“The system has been replaced by chaos. We have seen tobacco farmers staging boycotts due to poor prices, farmers have abandoned cotton for the same reasons and wheat farmers have said it is better to leave the crop in the field,” he said in an interview.
Kanyenze, an author, consultant and director of several private and government agencies, told The Zimbabwean that the present farming environment lacked policy clarity and support guidelines.
“They (the government) must learn from the past. During that time, there were special finance houses such as the Agricultural Finance Corporation, which had a clear mandate,” he said. “There were proper pre-planting and post-planting prices. The producer price was set before planting.
“Farming is a risky business, and in such an environment farmers can make proper calculations before planting.” Kanyenze said there was an urgent need for a radical policy shift to improve the situation in agriculture.
Finance Minister Patrick Chinamasa recently said that the government was looking to resuscitate cotton production following its poor yields in recent years.
“They must talk to the farmers first and find out the challenges they are facing. Don’t risk people’s lives through haphazard policies; talk to the farmers,” Kanyenze said.
He said private and public sector dialogue forums could lead to policies that were responsive to the needs of the people, and pointed out that some African countries, such as Liberia, had managed to make progress in agriculture through this kind of discussion.
He said cotton production faced a number of hurdles, including dwindling local demand because the textile industry had failed to cope with cheap imports. The industry was on the verge of collapse.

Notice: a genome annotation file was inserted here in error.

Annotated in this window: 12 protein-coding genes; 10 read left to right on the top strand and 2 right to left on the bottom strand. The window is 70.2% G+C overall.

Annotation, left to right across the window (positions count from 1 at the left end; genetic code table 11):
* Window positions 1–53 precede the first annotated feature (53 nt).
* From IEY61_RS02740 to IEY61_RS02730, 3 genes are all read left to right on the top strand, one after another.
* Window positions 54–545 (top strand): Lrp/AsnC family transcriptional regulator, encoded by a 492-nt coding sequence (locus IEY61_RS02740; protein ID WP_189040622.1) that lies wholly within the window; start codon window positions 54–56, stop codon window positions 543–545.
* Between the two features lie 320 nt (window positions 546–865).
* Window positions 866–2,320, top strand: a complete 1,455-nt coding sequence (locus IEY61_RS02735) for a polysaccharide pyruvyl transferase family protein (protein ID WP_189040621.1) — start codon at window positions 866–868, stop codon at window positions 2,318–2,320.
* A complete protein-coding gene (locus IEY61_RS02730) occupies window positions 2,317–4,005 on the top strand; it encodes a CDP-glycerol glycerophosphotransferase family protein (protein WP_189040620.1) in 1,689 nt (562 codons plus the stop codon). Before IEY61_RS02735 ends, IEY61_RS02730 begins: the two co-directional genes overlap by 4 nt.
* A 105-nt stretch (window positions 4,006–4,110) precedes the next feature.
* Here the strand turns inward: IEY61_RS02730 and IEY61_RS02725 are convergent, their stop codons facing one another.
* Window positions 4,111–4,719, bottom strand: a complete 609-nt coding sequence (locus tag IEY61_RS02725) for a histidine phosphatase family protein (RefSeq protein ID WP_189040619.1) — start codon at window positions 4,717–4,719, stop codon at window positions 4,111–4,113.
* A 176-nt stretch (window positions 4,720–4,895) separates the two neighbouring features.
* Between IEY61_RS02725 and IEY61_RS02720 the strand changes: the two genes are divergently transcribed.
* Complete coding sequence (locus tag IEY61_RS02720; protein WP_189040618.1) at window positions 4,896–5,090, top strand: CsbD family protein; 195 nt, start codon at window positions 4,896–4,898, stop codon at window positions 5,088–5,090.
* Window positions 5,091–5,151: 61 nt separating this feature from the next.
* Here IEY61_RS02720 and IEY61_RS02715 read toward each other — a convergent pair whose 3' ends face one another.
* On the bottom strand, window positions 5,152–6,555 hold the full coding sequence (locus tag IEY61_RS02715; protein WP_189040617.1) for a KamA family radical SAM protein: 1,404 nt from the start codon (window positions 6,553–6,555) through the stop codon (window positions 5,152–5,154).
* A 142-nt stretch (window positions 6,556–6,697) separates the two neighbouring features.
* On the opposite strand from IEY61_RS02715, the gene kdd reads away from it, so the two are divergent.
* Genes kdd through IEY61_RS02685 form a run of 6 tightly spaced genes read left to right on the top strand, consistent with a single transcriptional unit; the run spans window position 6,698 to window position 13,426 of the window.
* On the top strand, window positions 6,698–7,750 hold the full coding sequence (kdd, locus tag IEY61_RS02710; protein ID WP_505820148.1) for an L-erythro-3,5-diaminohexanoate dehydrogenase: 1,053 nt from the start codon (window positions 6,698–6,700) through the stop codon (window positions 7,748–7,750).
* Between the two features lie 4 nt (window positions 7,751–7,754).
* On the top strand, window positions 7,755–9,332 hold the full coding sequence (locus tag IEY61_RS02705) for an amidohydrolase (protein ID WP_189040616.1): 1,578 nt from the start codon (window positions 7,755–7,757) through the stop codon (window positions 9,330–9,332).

“Zimbabwe is a high-cost producer with rampant electricity shortages, lack of access to credit and high cost of credit,” he said.
On the issue of side marketing by farmers, which the government wants to combat through legislation, Kanyenze felt that the law was not the right way to fix the problem.
Producers of crops such as maize and cotton have shunned the formal market, even when under contract, in favour of more attractive prices offered by private dealers.
“It is not about having a law. Side-marketing shows that something is wrong. That is why you need dialogue. Seek to understand why it is happening,” he said. “Don’t just rush to introduce a law. Find out first if the issue is to do with better prices found elsewhere.”
He said farmers should not be blamed for looking for better prices for their products.
“In the same vein, a government that is hamstrung in terms of resources and is facing serious liquidity problems cannot force people to do things. They must create incentives,” he said. “The government must create the right market signals and the farmers will respond.”Post published in: News